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J Comp Neurol. 1989 Nov 1;289(1):36-52.

Dopaminergic innervation of the basal ganglia in the squirrel monkey as revealed by tyrosine hydroxylase immunohistochemistry.

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  • 1Centre de Recherche en Neurobiologie, Hôpital de l'Enfant-Jésus, Québec, Canada.

Abstract

The organization of the dopaminergic mesostriatal fibers and their patterns of innervation of the basal ganglia in the squirrel monkey (Saimiri sciureus) were studied immunohistochemically with an antiserum raised against tyrosine hydroxylase (TH). Numerous fibers arose from midbrain TH-positive cell bodies of the substantia nigra pars compacta (group A9), the retrorubral area (group A8), and the lateral portion of the ventral tegmental area (group A10). These fibers accumulated dorsomedially to the rostral pole of the substantia nigra where they formed a massive bundle that coursed through the prerubral field and ascended along the laterodorsal aspect of the medial fore-brain bundle in the lateral hypothalamus. Some ventrally located fibers ran throughout the rostrocaudal extent of the lateral preopticohypothalamic area and could be followed up to the olfactory tubercle, whereas other fibers turned laterodorsally to invade the head of the caudate nucleus. At more dorsal levels in the lateral hypothalamus, many fiber fascicles detached themselves from the main bundle and swept laterally to reach the globus pallidus, the putamen, and the amygdala. Several TH-positive fibers coursed along the dorsal surface of the subthalamic nucleus, and some invaded the dorsomedial third of this structure. The remaining portion of the subthalamic nucleus contained relatively few TH-positive elements. In contrast, the globus pallidus received a dense dopaminergic innervation deriving mostly from two fascicles that coursed backward along the two major output pathways of the pallidum: the lenticular fasciculus caudodorsally and the ansa lenticularis rostroventrally. At the pallidal level, the labeled fibres merged within the medullary laminae and arborized profusely in the internal pallidal segment and less abundantly in the external pallidal segment. However, the caudoventral portion of the external pallidum displayed a dense field of TH-positive axonal varicosities. Other fibers ran through the dorsal two-thirds of the external pallidum en route to the putamen. The striatum contained a multitude of thin axonal varicosities among which a few long and varicosed fibers were scattered. These immunoreactive neuronal profiles were rather uniformly distributed along the rostrocaudal extent of the striatum but appeared slightly more numerous in the ventral striatum than in the dorsal striatum. The pattern of distribution of the TH-positive axonal varicosities in the dorsal striatum was markedly heterogeneous: it consisted of typical zones of poor TH immunoreactivity lying within a matrix of dense terminal labeling.(ABSTRACT TRUNCATED AT 400 WORDS)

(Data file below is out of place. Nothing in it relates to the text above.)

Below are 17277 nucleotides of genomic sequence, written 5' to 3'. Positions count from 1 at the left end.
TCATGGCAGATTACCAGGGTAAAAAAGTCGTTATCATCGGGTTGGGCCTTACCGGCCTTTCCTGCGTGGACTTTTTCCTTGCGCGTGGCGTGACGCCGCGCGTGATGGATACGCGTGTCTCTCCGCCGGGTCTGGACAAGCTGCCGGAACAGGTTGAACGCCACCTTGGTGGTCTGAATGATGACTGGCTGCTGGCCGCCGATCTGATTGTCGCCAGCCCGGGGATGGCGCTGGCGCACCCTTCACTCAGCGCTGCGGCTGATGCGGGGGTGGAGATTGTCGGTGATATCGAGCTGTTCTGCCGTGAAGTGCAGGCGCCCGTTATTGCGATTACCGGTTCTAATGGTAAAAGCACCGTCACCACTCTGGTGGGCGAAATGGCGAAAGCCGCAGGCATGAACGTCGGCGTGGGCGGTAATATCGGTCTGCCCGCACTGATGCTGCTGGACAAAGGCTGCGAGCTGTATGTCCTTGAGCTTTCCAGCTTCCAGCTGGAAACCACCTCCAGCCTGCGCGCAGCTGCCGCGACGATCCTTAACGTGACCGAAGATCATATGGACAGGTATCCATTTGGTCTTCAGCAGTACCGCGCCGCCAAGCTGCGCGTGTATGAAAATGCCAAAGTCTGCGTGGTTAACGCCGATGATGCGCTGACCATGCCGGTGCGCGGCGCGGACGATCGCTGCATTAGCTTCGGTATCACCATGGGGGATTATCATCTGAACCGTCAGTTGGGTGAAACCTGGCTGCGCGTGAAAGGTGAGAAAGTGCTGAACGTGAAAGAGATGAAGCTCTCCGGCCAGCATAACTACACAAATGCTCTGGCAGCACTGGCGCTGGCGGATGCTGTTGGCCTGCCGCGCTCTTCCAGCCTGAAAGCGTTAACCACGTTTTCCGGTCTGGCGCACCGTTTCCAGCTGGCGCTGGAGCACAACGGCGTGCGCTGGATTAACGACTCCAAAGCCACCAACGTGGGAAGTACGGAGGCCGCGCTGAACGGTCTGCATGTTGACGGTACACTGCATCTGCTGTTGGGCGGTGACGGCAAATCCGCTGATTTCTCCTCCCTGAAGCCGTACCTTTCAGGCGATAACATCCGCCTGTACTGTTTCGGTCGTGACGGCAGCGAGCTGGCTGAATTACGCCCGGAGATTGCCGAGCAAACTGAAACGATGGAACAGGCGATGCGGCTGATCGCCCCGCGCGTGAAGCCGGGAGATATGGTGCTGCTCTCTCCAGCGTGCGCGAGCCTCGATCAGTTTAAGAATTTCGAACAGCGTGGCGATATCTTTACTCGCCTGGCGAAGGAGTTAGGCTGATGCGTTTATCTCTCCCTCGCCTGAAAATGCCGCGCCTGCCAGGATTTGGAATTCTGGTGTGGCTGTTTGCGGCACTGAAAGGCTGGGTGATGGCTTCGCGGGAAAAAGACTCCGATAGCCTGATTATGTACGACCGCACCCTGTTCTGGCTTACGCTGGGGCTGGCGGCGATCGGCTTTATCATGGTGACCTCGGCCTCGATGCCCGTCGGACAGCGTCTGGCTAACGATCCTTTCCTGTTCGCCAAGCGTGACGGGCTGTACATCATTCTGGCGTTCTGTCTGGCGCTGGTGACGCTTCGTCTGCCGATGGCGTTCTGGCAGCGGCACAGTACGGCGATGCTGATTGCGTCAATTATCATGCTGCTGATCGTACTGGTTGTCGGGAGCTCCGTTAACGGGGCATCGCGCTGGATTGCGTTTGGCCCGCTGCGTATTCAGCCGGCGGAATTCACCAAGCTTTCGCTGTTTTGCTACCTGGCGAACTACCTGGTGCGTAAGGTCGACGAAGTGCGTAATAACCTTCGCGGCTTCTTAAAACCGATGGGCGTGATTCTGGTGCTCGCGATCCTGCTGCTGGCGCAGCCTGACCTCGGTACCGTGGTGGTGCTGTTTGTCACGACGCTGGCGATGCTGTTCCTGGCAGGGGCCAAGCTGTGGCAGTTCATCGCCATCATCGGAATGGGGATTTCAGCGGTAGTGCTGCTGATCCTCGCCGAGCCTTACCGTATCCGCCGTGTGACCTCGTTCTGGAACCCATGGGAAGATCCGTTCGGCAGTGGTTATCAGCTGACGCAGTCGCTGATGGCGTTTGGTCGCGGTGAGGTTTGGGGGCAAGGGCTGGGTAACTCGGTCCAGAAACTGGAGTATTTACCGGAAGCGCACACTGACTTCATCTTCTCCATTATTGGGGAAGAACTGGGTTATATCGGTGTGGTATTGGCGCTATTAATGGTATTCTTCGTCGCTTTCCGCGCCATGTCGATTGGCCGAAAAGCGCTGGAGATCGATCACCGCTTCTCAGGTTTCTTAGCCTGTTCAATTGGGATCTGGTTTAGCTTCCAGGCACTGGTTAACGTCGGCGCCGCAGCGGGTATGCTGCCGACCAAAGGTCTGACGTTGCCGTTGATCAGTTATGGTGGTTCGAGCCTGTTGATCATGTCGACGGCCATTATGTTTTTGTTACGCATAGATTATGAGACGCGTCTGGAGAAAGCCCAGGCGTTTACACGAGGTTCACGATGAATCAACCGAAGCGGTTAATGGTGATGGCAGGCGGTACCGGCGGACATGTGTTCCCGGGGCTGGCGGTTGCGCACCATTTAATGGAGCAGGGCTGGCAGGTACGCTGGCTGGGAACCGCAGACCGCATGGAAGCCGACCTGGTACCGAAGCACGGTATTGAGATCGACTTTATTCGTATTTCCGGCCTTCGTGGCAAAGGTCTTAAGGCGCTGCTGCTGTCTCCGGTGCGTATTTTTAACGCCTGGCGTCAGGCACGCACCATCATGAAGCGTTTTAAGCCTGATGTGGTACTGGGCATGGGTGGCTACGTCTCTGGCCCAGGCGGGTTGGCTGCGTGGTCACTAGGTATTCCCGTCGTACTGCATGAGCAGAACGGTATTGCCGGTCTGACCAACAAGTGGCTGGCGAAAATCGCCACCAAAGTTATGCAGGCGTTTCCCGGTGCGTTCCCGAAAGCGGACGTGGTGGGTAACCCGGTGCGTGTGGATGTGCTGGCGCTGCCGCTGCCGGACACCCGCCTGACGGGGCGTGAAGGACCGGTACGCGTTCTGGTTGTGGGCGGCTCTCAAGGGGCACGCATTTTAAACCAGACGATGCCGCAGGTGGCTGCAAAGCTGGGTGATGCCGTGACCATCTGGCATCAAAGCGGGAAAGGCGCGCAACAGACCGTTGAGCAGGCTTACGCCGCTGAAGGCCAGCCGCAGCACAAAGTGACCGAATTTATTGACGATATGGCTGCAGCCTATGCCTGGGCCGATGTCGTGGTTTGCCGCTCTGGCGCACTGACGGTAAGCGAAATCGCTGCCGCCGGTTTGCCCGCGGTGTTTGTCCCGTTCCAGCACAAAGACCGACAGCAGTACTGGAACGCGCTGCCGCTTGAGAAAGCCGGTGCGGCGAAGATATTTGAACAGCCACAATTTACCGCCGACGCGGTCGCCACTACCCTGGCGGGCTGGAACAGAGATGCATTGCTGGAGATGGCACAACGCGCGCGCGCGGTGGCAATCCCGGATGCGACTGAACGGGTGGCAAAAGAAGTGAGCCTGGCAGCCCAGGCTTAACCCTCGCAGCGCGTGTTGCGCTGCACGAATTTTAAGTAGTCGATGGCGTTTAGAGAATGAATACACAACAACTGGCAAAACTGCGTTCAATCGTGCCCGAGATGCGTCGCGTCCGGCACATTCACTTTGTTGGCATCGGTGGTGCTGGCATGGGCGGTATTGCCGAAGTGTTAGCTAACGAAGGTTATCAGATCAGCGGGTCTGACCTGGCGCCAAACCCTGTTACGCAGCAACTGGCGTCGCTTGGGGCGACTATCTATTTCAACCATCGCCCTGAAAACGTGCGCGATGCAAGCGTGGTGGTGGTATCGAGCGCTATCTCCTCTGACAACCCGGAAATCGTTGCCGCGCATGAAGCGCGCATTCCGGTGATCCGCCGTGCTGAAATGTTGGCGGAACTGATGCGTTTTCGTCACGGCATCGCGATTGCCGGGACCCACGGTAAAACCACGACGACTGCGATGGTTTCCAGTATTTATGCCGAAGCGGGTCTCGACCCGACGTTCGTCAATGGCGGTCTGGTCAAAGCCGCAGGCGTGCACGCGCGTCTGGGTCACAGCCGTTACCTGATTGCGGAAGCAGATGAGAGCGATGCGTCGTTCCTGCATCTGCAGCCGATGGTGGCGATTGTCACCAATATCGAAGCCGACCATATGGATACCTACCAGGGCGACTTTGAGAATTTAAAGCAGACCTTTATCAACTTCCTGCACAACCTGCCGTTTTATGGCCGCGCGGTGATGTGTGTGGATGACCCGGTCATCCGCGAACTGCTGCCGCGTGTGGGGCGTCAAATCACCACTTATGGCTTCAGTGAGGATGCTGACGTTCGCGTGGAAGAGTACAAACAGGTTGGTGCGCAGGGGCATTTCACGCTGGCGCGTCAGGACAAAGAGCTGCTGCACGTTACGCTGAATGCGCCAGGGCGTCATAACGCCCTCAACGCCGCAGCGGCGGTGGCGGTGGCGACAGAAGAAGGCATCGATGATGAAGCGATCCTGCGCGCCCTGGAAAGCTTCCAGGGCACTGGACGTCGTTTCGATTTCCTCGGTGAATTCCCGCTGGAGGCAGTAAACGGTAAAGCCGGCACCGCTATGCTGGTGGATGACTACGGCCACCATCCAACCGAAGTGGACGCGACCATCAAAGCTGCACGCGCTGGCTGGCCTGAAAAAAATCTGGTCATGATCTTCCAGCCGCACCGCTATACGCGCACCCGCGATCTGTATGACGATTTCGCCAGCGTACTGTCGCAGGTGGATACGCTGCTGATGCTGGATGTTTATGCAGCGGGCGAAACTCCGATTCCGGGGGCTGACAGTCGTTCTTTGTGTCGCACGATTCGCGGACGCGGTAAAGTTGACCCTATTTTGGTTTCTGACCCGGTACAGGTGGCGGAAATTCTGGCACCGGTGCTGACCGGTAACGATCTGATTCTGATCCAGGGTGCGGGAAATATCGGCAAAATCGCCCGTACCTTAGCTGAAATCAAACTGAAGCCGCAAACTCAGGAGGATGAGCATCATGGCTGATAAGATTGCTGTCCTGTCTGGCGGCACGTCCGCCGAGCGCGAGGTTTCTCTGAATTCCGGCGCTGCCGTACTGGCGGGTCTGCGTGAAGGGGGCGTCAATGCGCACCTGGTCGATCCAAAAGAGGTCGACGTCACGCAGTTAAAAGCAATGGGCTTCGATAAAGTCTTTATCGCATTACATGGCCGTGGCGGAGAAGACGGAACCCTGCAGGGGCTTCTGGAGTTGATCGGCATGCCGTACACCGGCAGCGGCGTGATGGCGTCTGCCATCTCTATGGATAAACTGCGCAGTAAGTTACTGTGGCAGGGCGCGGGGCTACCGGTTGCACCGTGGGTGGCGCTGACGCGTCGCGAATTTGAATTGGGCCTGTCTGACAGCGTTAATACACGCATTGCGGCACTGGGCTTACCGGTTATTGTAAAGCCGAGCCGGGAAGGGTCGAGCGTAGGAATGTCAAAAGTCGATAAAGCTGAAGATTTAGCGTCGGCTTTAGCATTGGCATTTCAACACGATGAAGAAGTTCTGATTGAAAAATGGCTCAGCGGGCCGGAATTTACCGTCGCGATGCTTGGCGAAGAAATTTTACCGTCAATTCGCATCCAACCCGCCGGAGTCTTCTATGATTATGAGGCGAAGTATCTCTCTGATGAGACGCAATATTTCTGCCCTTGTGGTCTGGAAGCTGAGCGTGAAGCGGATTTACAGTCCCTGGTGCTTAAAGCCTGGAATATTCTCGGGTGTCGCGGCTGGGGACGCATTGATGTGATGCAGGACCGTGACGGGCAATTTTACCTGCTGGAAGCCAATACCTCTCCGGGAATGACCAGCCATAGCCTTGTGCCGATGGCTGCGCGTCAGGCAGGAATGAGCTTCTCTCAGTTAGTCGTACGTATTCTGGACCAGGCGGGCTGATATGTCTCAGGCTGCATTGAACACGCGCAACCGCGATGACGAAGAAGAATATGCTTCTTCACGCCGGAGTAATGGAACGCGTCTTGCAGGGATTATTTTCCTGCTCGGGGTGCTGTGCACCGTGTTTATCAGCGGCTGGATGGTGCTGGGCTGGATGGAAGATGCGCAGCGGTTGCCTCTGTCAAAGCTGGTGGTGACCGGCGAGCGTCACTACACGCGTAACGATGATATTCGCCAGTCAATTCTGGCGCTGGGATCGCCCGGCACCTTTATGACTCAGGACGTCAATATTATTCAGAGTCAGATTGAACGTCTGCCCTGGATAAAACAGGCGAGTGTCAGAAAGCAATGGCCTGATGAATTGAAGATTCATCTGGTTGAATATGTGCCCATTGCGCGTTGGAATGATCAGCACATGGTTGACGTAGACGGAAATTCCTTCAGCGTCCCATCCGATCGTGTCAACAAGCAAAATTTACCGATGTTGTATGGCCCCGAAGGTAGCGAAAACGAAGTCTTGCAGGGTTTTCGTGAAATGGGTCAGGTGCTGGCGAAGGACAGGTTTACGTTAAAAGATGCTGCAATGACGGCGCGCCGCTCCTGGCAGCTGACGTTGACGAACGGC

PMID:
2572613
[PubMed - indexed for MEDLINE]

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